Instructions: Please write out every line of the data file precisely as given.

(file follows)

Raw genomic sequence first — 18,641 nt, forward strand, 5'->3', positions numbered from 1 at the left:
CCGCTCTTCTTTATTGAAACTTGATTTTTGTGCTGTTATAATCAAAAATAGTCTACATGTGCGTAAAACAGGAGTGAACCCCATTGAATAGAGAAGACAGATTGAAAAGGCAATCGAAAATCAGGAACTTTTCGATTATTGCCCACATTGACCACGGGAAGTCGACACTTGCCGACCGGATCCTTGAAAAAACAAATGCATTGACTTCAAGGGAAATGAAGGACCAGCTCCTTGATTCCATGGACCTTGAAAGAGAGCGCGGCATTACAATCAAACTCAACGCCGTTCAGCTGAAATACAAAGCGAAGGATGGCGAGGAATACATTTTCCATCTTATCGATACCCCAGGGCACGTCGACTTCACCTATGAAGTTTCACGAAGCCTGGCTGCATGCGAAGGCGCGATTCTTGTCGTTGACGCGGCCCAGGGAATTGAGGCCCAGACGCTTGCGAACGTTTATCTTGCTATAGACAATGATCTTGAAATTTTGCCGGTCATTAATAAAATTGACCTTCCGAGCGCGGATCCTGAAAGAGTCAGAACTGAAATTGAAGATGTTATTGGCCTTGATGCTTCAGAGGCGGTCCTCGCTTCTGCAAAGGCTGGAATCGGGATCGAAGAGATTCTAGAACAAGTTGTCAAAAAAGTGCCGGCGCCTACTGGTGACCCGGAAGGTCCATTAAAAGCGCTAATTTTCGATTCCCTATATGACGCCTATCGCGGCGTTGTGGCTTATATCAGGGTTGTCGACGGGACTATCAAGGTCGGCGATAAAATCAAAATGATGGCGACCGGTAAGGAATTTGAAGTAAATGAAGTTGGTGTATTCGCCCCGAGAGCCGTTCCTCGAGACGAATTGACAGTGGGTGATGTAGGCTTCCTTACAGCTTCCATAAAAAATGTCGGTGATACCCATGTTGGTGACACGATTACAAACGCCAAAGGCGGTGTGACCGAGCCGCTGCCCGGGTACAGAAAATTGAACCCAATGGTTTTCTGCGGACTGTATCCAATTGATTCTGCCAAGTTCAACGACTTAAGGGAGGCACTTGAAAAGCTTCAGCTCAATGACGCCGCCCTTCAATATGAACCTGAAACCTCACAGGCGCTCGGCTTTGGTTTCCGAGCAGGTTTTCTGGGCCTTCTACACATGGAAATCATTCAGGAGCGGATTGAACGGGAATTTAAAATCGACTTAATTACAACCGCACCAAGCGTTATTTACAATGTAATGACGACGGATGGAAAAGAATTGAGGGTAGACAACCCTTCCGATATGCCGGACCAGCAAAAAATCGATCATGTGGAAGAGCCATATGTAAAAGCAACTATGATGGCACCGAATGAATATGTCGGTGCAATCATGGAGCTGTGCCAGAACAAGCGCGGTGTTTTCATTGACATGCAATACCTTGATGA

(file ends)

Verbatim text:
Raw genomic sequence first — 18,641 nt, forward strand, 5'->3', positions numbered from 1 at the left:
CCGCTCTTCTTTATTGAAACTTGATTTTTGTGCTGTTATAATCAAAAATAGTCTACATGTGCGTAAAACAGGAGTGAACCCCATTGAATAGAGAAGACAGATTGAAAAGGCAATCGAAAATCAGGAACTTTTCGATTATTGCCCACATTGACCACGGGAAGTCGACACTTGCCGACCGGATCCTTGAAAAAACAAATGCATTGACTTCAAGGGAAATGAAGGACCAGCTCCTTGATTCCATGGACCTTGAAAGAGAGCGCGGCATTACAATCAAACTCAACGCCGTTCAGCTGAAATACAAAGCGAAGGATGGCGAGGAATACATTTTCCATCTTATCGATACCCCAGGGCACGTCGACTTCACCTATGAAGTTTCACGAAGCCTGGCTGCATGCGAAGGCGCGATTCTTGTCGTTGACGCGGCCCAGGGAATTGAGGCCCAGACGCTTGCGAACGTTTATCTTGCTATAGACAATGATCTTGAAATTTTGCCGGTCATTAATAAAATTGACCTTCCGAGCGCGGATCCTGAAAGAGTCAGAACTGAAATTGAAGATGTTATTGGCCTTGATGCTTCAGAGGCGGTCCTCGCTTCTGCAAAGGCTGGAATCGGGATCGAAGAGATTCTAGAACAAGTTGTCAAAAAAGTGCCGGCGCCTACTGGTGACCCGGAAGGTCCATTAAAAGCGCTAATTTTCGATTCCCTATATGACGCCTATCGCGGCGTTGTGGCTTATATCAGGGTTGTCGACGGGACTATCAAGGTCGGCGATAAAATCAAAATGATGGCGACCGGTAAGGAATTTGAAGTAAATGAAGTTGGTGTATTCGCCCCGAGAGCCGTTCCTCGAGACGAATTGACAGTGGGTGATGTAGGCTTCCTTACAGCTTCCATAAAAAATGTCGGTGATACCCATGTTGGTGACACGATTACAAACGCCAAAGGCGGTGTGACCGAGCCGCTGCCCGGGTACAGAAAATTGAACCCAATGGTTTTCTGCGGACTGTATCCAATTGATTCTGCCAAGTTCAACGACTTAAGGGAGGCACTTGAAAAGCTTCAGCTCAATGACGCCGCCCTTCAATATGAACCTGAAACCTCACAGGCGCTCGGCTTTGGTTTCCGAGCAGGTTTTCTGGGCCTTCTACACATGGAAATCATTCAGGAGCGGATTGAACGGGAATTTAAAATCGACTTAATTACAACCGCACCAAGCGTTATTTACAATGTAATGACGACGGATGGAAAAGAATTGAGGGTAGACAACCCTTCCGATATGCCGGACCAGCAAAAAATCGATCATGTGGAAGAGCCATATGTAAAAGCAACTATGATGGCACCGAATGAATATGTCGGTGCAATCATGGAGCTGTGCCAGAACAAGCGCGGTGTTTTCATTGACATGCAATACCTTGATGA